Butterfly Kisses, directed by Rafael Kapelinski and starring Theo Stevenson as Jake, is a haunting and thought provoking coming of age story with a twist, that Prostasia Foundation will be screening in Oakland on August 18.
Although there is no getting around the darkness of the film’s subject matter, it also manages to be unexpectedly funny, beautiful, and surreal. Nothing that is depicted on screen is particularly shocking or offensive, but by inviting us to peer into the lives of characters whom we would normally avoid even thinking about, Butterfly Kisses certainly shakes us out of our comfort zone.
The path that Kapelinski and screenwriter Greer Ellison take us on to get to this place of reflection is winding, interesting, and not what you would expect. In a world where shades of grey are often overlooked, this movie is unafraid to tread between the dark and the light. In particular the film manages to avoid dealing in stereotypes by drawing fully formed characters, rather than simplistic boogiemen. The tragic arc of the narrative is a plenty incendiary enough on its own, and requires none of the typical Hollywood stylization of bad vs good.
As the film is not a Hollywood production, it does not suffer the classic structure of a story that builds towards a happy, tidy, ending. The story is left to be what it is, and does not seek to leave you feeling anything but your own feelings. Having said that, some may feel that the movie gets off to a slow start. The beginning of the film, while visually beautiful and stimulating, does little to move the plot along at first. It is, instead, more of pensive look at the characters involved and the world in which they exist. But even if you find the beginning slow, the overall story is a worthwhile one.
OK, so, some films are simply hard to review without spoilers. I am the most anti-spoiler person you know so I’m telling you now, there are spoilers coming. If you are as allergic to spoilers as I am, please stop reading now.
Taking place in and around a London housing estate, the story follows three young, cis-male, straight presenting, friends in a sort of a day-in-the-life way. We watch them hang out, workout, drink, watch porn, chase girls, and so on. Drugs and alcohol are prevalent, along with some mildly surreal party scenes. But ultimately, the story follows the interest of one of these boys, Jake, in a very young girl who has moved onto the estate.
Jake’s friends tease him throughout the movie and attempt to set him up with a woman for his first sexual experience, but Jake seems far more at ease as when he is babysitting young Lilly (Honor Kneafsey). It was unclear to me if babysitting was originally simply a means to earn money for him or if it is, in fact, a means to spend time with girls on the youngest side of his spectrum of sexual interest. But it doesn’t seem that his eventual dark turn was premeditated or inevitable. Lilly does not appear to be an object of sexual obsession for Jake, but rather, a different little girl who lives in the same apartment complex and visits his charge to play.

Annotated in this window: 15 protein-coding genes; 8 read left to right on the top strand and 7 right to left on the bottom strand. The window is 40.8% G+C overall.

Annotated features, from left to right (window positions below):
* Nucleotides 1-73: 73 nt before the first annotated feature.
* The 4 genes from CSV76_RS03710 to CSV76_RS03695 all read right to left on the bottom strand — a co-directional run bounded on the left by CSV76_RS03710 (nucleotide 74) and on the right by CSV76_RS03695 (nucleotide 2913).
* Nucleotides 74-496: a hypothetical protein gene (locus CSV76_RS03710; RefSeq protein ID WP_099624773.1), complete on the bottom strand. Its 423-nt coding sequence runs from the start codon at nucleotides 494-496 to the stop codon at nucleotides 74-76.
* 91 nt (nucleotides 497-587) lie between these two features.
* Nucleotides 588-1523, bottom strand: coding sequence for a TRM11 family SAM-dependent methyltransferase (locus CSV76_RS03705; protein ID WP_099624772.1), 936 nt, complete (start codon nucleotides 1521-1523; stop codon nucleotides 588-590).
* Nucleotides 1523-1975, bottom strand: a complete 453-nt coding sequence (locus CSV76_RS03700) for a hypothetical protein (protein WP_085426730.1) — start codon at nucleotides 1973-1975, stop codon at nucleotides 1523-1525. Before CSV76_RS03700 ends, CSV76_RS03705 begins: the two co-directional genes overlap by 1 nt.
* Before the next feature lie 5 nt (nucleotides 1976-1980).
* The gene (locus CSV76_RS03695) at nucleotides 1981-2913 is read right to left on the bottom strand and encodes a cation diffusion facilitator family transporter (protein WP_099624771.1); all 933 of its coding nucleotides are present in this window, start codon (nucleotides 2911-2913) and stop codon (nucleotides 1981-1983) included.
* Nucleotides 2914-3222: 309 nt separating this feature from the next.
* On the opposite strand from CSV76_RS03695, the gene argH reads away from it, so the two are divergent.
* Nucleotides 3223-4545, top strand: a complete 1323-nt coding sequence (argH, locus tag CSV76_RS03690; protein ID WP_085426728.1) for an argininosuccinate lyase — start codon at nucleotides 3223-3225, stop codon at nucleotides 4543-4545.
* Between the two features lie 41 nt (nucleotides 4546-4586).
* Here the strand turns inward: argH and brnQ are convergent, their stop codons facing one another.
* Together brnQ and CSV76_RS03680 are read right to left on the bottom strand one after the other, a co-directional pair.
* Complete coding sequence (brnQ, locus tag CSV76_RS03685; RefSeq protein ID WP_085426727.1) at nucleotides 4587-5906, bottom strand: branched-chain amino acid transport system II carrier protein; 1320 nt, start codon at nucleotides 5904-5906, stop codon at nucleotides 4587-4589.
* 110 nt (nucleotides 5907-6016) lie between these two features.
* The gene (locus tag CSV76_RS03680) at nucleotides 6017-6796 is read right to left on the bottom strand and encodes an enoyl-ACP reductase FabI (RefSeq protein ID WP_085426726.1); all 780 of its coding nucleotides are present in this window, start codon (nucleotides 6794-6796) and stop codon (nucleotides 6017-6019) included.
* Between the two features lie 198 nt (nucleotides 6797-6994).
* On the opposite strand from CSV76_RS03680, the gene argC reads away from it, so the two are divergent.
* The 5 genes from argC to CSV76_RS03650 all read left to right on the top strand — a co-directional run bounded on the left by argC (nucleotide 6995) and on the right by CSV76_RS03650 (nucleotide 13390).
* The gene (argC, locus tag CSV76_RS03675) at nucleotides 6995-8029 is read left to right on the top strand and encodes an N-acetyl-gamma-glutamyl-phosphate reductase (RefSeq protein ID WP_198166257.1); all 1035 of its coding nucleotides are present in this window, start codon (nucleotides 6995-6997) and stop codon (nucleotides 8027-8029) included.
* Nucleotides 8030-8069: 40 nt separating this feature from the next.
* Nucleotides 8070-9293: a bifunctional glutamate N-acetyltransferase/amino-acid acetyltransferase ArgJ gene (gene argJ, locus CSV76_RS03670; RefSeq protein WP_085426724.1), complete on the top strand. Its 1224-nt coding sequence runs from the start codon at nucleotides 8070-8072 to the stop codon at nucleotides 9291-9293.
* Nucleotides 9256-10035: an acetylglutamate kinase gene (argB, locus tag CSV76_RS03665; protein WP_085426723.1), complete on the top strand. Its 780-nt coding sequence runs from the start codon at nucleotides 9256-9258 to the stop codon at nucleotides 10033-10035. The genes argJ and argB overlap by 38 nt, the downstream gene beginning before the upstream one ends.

Despite involving the victimization via sexual abuse of a young child, the story is not cut and dried. The predator in this case is a teenager himself and he struggles with his sexuality. If there is one take away for me, the film really highlights the fact that stigma pushes people into the shadows where they can’t get help. I can’t help but think the story would have been different for both characters if there had been resources and knowledge readily available. For Jake, the turning point in his tragic tale comes only when he is at his lowest ebb, socially and emotionally—which is a realistic scenario based on what we know about how child sexual abuse happens in real life.
In the epilog, the narrator struggles with his ultimate feelings regarding his former friend. And I think that’s the crux and something we need to decide as a society. When someone commits a sexual offense against a child, media reports often juxtapose impressions from friends and family that the offender appeared to be a normal, healthy person with the revelation that he was in fact a “monster” in disguise all along. But Butterfly Kisses doesn’t encourage us to view Jake’s downfall in those terms.
Instead, among the questions that I found myself asking after watching Butterfly Kisses was, will the young girl who suffered at his hands be traumatized by what happened, or by its aftermath? Will Jake be offered a path towards rehabilitation and redemption? Most of all, I wondered—how could Jake’s story have taken a different path?
These are among the difficult questions that Prostasia Foundation and our partners grapple with daily. Although Butterfly Kisses does not provide easy answers to any of them, we can thank the filmmakers for giving us the opportunity to engage with these uncomfortable questions in a frank and thoughtful way, and perhaps seeing the world in a few more shades of grey than before.
Butterfly Kisses has its San Francisco Bay Area premiere on August 18 at the New Parkway Theater in Oakland, in conjunction with our celebration of the first anniversary of Prostasia Foundation’s launch last August. If you can make it to the screening, I look forward to meeting up with you after the film to hear what you thought of it.